Task 11.1 Reflecting on learning environment dimensions

Consider the following questions in light of the mathematics units you teach or will be teaching.

  1. Which of Brooks and Oliver's (2003) factors do you think are the most challenging to implement? Why?
  2. What are some mathematics-specific issues that might arise when attempting to attend to the factors identified by Brooks and Oliver (2003)?
  3. Are there any other factors that you think deserve consideration?

Active and collaborative learning

Providing students with opportunities to work together in class can greatly enhance learning outcomes. It enables students to consider other perspectives or approaches to a problem, to share and critique their own ideas, and to develop important communication skills within the discipline area. We have presented ideas and resources for in-class group work in several of the earlier modules.

One reservation teachers may have relates to the assessment of students when they work in groups. Student concerns about assessment can undermine open and effective interactions in group work. The Self And Peer Assessment Resource Kit (SPARKPLUS), in Module 10, is an online peer- and self-assessment resource kit to facilitate the assessment of an individual’s contribution to a group project or activity (Self and Peer Assessment Resource Kit, n.d.).

In order to establish a positive group environment a teacher may decide to conduct initial peer introduction activities. ‘Icebreaker’ is a term given to activities that are designed to encourage discussion and help people get to know one another in a relaxed, structured and enjoyable way, relieving collective anxieties about participating in a group. Using them in class can set the scene for ongoing interactions. Links on this subject include:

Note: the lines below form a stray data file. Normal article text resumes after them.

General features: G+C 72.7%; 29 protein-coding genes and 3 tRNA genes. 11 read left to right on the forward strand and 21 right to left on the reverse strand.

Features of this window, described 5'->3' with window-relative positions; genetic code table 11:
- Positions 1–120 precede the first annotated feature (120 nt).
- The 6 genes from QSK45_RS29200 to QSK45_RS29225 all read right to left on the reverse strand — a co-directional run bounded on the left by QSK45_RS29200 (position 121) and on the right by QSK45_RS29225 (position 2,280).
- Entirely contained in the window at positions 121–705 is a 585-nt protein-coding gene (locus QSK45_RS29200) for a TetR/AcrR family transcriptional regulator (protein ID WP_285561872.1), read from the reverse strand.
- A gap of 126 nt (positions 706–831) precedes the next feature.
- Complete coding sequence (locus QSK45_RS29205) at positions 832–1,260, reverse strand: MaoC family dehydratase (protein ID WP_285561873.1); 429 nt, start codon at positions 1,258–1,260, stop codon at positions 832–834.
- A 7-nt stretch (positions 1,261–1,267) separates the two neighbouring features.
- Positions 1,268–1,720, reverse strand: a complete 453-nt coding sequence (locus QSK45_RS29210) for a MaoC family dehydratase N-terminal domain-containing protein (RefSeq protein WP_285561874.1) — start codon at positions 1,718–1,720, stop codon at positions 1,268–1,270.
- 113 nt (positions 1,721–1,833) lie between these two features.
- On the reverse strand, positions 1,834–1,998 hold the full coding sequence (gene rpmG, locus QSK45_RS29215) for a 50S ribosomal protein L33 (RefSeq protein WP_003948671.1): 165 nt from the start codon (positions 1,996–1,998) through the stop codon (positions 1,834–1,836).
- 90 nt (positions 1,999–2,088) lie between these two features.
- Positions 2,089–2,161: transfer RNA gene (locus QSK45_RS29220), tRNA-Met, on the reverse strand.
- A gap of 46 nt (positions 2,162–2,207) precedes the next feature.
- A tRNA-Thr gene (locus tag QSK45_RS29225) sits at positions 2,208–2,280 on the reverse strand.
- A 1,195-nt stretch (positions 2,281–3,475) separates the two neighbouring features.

However, icebreakers may have limited learning outcomes associated with them, so they should be used thoughtfully and in moderation; ideally you should think about how you might incorporate learning outcomes into the activities. For example, one suggestion from the resources above is to get groups to work together to come up with five questions that all have the same given answer - so, you could make the answer something mathematical and relevant to your current topic.

‘Active learning’ refers to the behaviours and attitudes associated with self-directed, self-motivated and independent learning. Active learners take the initiative to ask questions, to select appropriate learning and study strategies, and to monitor their own levels of success. In earlier modules, you have also met ideas for introducing active learning activities into lectures and tutorials. Knight describes the interconnection of active engagement and connection to other students:

“Engagement does not simply equate to the amount of involvement in and time on task, important though that is. It extends to learners’ engagement in communities of practice, to their involvement in a variety of networks and to the amount and quality of interchanges with others.” (Knight, 2002, p. 275)

Ideally, you want students to continue to experience the benefits of group interactions, and hence to be active learners, outside timetabled classes. That learning is enhanced through socially supported interactions was one of the Seven principles of learning introduced in Module 1.

Collaborative or peer learning, as the name suggests, involves an environment where students (peers) teach and learn from one another. Peer learning is underpinned by social constructivism. Social constructivism is a branch of learning theory that has its roots in the work of Lev Vygotsky (1978). For Vygotsky, learning results from the interaction and social discourse between facilitators and students and between students themselves. Social constructivist accounts of learning argue that we do not simply accumulate knowledge of the world as if we are stockpiling pre-existing facts, but we actually construct our own unique understandings of the world, constructions that are mediated both by our individual experiences and by the social context in which learning takes place (Schunk, 2008).